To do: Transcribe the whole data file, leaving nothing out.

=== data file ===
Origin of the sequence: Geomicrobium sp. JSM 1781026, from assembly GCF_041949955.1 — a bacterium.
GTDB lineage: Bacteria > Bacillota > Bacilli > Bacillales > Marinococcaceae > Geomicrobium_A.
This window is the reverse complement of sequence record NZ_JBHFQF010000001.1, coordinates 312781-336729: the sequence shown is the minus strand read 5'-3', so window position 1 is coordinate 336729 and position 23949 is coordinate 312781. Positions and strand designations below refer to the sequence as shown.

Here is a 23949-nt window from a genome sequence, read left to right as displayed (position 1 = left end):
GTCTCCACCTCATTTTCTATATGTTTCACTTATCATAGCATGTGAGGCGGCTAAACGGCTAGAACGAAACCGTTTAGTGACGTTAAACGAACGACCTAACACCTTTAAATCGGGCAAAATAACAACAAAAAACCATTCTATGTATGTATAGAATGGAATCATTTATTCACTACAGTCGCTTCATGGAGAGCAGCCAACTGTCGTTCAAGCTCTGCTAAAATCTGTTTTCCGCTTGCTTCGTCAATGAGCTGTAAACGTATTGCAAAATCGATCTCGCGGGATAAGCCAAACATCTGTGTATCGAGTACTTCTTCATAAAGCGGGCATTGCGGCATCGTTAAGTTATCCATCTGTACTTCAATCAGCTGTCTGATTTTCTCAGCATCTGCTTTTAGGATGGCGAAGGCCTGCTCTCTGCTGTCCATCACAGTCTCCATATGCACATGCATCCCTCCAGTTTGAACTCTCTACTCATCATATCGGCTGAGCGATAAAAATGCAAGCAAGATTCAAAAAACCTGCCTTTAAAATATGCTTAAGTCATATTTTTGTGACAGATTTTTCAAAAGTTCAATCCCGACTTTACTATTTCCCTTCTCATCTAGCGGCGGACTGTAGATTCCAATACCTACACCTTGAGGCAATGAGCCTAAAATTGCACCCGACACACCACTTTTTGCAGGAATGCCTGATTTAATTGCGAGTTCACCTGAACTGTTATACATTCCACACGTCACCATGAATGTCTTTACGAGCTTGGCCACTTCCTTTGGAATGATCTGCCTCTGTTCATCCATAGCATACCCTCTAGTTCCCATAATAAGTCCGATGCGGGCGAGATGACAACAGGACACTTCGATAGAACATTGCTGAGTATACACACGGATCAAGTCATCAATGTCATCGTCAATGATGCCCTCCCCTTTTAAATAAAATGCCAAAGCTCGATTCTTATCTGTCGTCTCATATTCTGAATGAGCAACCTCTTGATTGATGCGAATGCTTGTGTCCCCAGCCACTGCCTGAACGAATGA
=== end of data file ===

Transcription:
Origin of the sequence: Geomicrobium sp. JSM 1781026, from assembly GCF_041949955.1 — a bacterium.
GTDB lineage: Bacteria > Bacillota > Bacilli > Bacillales > Marinococcaceae > Geomicrobium_A.
This window is the reverse complement of sequence record NZ_JBHFQF010000001.1, coordinates 312781-336729: the sequence shown is the minus strand read 5'-3', so window position 1 is coordinate 336729 and position 23949 is coordinate 312781. Positions and strand designations below refer to the sequence as shown.

Here is a 23949-nt window from a genome sequence, read left to right as displayed (position 1 = left end):
GTCTCCACCTCATTTTCTATATGTTTCACTTATCATAGCATGTGAGGCGGCTAAACGGCTAGAACGAAACCGTTTAGTGACGTTAAACGAACGACCTAACACCTTTAAATCGGGCAAAATAACAACAAAAAACCATTCTATGTATGTATAGAATGGAATCATTTATTCACTACAGTCGCTTCATGGAGAGCAGCCAACTGTCGTTCAAGCTCTGCTAAAATCTGTTTTCCGCTTGCTTCGTCAATGAGCTGTAAACGTATTGCAAAATCGATCTCGCGGGATAAGCCAAACATCTGTGTATCGAGTACTTCTTCATAAAGCGGGCATTGCGGCATCGTTAAGTTATCCATCTGTACTTCAATCAGCTGTCTGATTTTCTCAGCATCTGCTTTTAGGATGGCGAAGGCCTGCTCTCTGCTGTCCATCACAGTCTCCATATGCACATGCATCCCTCCAGTTTGAACTCTCTACTCATCATATCGGCTGAGCGATAAAAATGCAAGCAAGATTCAAAAAACCTGCCTTTAAAATATGCTTAAGTCATATTTTTGTGACAGATTTTTCAAAAGTTCAATCCCGACTTTACTATTTCCCTTCTCATCTAGCGGCGGACTGTAGATTCCAATACCTACACCTTGAGGCAATGAGCCTAAAATTGCACCCGACACACCACTTTTTGCAGGAATGCCTGATTTAATTGCGAGTTCACCTGAACTGTTATACATTCCACACGTCACCATGAATGTCTTTACGAGCTTGGCCACTTCCTTTGGAATGATCTGCCTCTGTTCATCCATAGCATACCCTCTAGTTCCCATAATAAGTCCGATGCGGGCGAGATGACAACAGGACACTTCGATAGAACATTGCTGAGTATACACACGGATCAAGTCATCAATGTCATCGTCAATGATGCCCTCCCCTTTTAAATAAAATGCCAAAGCTCGATTCTTATCTGTCGTCTCATATTCTGAATGAGCAACCTCTTGATTGATGCGAATGCTTGTGTCCCCAGCCACTGCCTGAACGAATGA